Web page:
• to unlock the potential of the individual in both classroom and extracurricular activities;
  • Provide every child with opportunities for optimal self-disclosure and self-realization.

For successful implementation of this principle, it is also necessary to follow the following rules:

  1. Work done with a group of students should be directed towards the development of each child.
  2. Achieving success in educational impact while working with one student should not negatively affect the education of others.
  3. The choice of educational means should take into account the individual qualities of the child.
  4. Choosing ways to correct the behavior of a pupil, it is necessary to interact with him/her.
  5. Continuous monitoring of the effectiveness of the impact on each of the children determines the totality of the educational means used by teachers.

Personification in psychology
In a psychological context, the concept in question is associated with the name of Harry Sullivan, an American researcher. According to his theory, personification represents images born in human consciousness since infancy, in the process of his interaction with the surrounding world.

The peculiarity of personifications is the possibility of their inconsistency with reality. They are born as reaction to those or other events, emotions and are fixed in consciousness as stereotypes. And then they are projected on other people, who do not always fit this pattern.

Sullivan personalization…
He, like Freud, played an important role in shaping the child’s personality. But, in contrast to the Austrian, he believed that the personality continues to develop and when a person grows up. Sullivan cites three types of personification – those that relate to the mother, his own “ego”, as well as the idol.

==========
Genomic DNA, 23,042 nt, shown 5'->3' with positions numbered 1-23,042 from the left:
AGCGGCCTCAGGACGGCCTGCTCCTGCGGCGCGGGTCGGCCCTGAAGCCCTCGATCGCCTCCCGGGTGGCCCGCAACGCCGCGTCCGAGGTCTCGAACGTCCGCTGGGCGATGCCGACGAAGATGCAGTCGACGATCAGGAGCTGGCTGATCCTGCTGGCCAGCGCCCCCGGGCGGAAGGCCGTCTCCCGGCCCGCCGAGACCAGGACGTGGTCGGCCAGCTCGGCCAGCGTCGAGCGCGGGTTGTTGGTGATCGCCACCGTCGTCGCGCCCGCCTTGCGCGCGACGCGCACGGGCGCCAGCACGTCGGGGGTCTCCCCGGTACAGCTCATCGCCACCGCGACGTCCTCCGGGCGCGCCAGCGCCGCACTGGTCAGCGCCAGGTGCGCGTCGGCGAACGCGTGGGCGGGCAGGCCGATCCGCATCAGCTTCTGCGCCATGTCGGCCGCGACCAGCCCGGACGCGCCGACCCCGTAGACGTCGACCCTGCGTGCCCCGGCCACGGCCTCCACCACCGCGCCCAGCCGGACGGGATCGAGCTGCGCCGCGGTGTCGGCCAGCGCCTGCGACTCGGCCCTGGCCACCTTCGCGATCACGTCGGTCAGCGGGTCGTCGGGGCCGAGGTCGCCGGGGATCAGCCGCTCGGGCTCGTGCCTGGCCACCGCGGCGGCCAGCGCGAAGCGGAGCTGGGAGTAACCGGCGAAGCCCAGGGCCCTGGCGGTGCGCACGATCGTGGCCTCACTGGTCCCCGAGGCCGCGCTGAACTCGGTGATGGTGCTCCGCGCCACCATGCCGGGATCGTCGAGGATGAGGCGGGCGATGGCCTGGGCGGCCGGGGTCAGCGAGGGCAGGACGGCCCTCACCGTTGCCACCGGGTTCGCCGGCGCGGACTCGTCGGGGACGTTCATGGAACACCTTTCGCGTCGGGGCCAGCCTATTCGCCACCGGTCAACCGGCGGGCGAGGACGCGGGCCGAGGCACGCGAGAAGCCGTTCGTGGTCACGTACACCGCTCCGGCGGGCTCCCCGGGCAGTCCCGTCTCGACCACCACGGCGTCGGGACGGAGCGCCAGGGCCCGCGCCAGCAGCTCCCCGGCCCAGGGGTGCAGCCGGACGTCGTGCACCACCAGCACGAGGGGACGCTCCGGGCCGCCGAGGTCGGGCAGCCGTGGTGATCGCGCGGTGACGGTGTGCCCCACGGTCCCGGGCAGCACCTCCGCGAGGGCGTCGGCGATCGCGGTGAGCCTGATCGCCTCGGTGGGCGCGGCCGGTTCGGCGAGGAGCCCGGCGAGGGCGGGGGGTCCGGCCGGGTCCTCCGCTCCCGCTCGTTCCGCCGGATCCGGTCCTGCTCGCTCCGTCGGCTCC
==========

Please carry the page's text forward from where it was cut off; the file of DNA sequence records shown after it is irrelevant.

1-This stage of personification is carried out in infancy and contains two components, one of which is conditionally called “mother-bad” (primary) and the other – “mother-good”.
The first arises in children’s consciousness because of the object that does not bring food to the baby. They may, for example, be a pacifier. This image is not identified, because the pacifier can be obtained from anyone.

The stereotype “good mother” gives birth to the image of a mother who cares about her child. These two elements, projected on the same person, create two opposing images of the mother, which are then combined in harmony.

Once the initial image of the mother is strengthened in the mind and the child enters the phase of interpersonal communication, the second phase begins, the gradual personalization of the “Self”. Its first form, the “I-bad”, is associated with the experiences of the child, when he feels the disapproval shown by other people. For example, when the mother punishes him for bad behavior. Positive emotions, on the contrary, project “I am good”. The consequence of the strong emotions experienced by the child is “not me”.

The third stage is the personalization of the idol. It arises from a lack of attention or communication. Then the child composes an imaginary friend, which may become even more precious to him than real people. This kind of personification can manifest itself in adults as well. This happens when people around them are given personality traits that they do not really possess. This can lead to conflicts in interpersonal communication.